THE NEXT GENERATION
2nd GEN RYZEN CPU REVIEWS
WHICH MEMORY TO BUY
INSIDE THE NEW CHIPS
When AMD launched its first Ryzen CPUs a little over a year ago, the company was quite clear about the product it was launching in terms of expectations and its future development. AMD basically said that the first iteration of the Zen core and its implementation in Ryzen was a worst-case scenario, given that the company was dealing with an entirely new architecture and feature set in its SenseMI technologies. It was also true that Ryzen presented some challenges in the early days, with poor memory support above frequencies of 2666MHz, as well as a plethora of other issues.
AMD has aimed to resolve all these issues with 2nd Gen Ryzen. Indeed, even some X370 motherboards with the latest BIOS updates will now enable you to hit memory speeds over 3400MHz quite easily, but AMD has specifically focused on these types of issues with the X470 chipset.
There are plenty of other new features with
2nd Gen Ryzen too. The CPUs now use a
12nm as opposed to a 14nm manufacturing process, and AMD has also cut latencies across the platform. However, the two changes that are likely to result in the largest performance gains are higher frequencies and improvements to the frequency boosting algorithms.
The original Ryzen CPUs’ SenseMI features, called Precision Boost and Extended
Frequency Range (XFR), could only be applied across a small number of cores and threads. That wasn’t an issue in itself, but the algorithms didn’t account for the fact that many applications, including some games, will have one or two main threads, but will often spawn off several other less demanding threads. When these threads were spawned, the CPU would assume all those threads were high load and cut the frequency, unnecessarily in many situations.
With 2nd Gen Ryzen, not only has the boosting system been made more aggressive in order to deal with this issue, but Precision Boost 2 and XFR 2 can now apply across all cores and threads at the same time – the only limitations are the power delivered to the CPU and, of course, the temperature. 2nd Gen Ryzen CPUs can not only hit higher frequencies than their predecessors, but their boosting algorithms are now more sophisticated too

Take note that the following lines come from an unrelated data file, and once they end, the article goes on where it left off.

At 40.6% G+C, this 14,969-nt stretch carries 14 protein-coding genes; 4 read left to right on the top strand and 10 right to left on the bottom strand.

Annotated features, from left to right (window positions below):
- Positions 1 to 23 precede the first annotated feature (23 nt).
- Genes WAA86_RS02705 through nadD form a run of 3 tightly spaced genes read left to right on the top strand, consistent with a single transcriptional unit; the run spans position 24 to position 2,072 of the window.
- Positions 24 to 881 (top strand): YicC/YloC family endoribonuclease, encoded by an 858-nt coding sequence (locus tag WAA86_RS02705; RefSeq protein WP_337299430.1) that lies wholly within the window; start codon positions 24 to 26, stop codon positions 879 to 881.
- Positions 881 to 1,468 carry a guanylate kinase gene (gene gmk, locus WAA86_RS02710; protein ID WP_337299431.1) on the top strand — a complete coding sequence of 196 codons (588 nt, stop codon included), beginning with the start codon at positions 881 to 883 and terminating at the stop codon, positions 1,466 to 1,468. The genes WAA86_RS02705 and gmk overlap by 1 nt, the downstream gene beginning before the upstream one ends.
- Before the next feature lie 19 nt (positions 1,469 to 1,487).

As a result, if you have decent cooling, the multi-threaded performance of the new CPUs should be much better than that of the previous generation.
AMD told us that you’ll even see benefits below 80°C, but below 50°C, the CPU will usually be ramping up all its cores to the maximum boost frequency. That said, as other factors can come into play, you won’t see the maximum XFR frequency across all cores for most of the time. Sadly, as with Intel CPUs, as soon as you overclock your CPU, you’ll switch off boosting. As we saw with Ryzen Threadripper last year, though, depending on your requirements, it may actually be more beneficial to leave the CPU at stock speed, where it will achieve higher frequencies than an all-core overclock.
The Ryzen Master overclocking utility has more options with the new CPUs now too. You’re finally able to adjust the frequency of individual cores, and the most overclockable core on each Core Complex is highlighted by a star, allowing you to maximise lightly threaded performance. There’s more overclocking headroom too – AMD claims that all-core overclocks reaching 4.2GHz should now be more common too, and there’s been a 50mv reduction in core voltage across the range.
To deal with the slightly higher TDPs of the new CPUs, X470 motherboards have enhanced power circuity, and while you’ll be able to use first-generation Ryzen CPUs in X470 motherboards, as well as the new CPUs in older X370 motherboards, you’ll need the latest technology on both fronts to see all these benefits.
The 2nd Gen Ryzen chips have the same die layout as their predecessors, but with 12nm transistors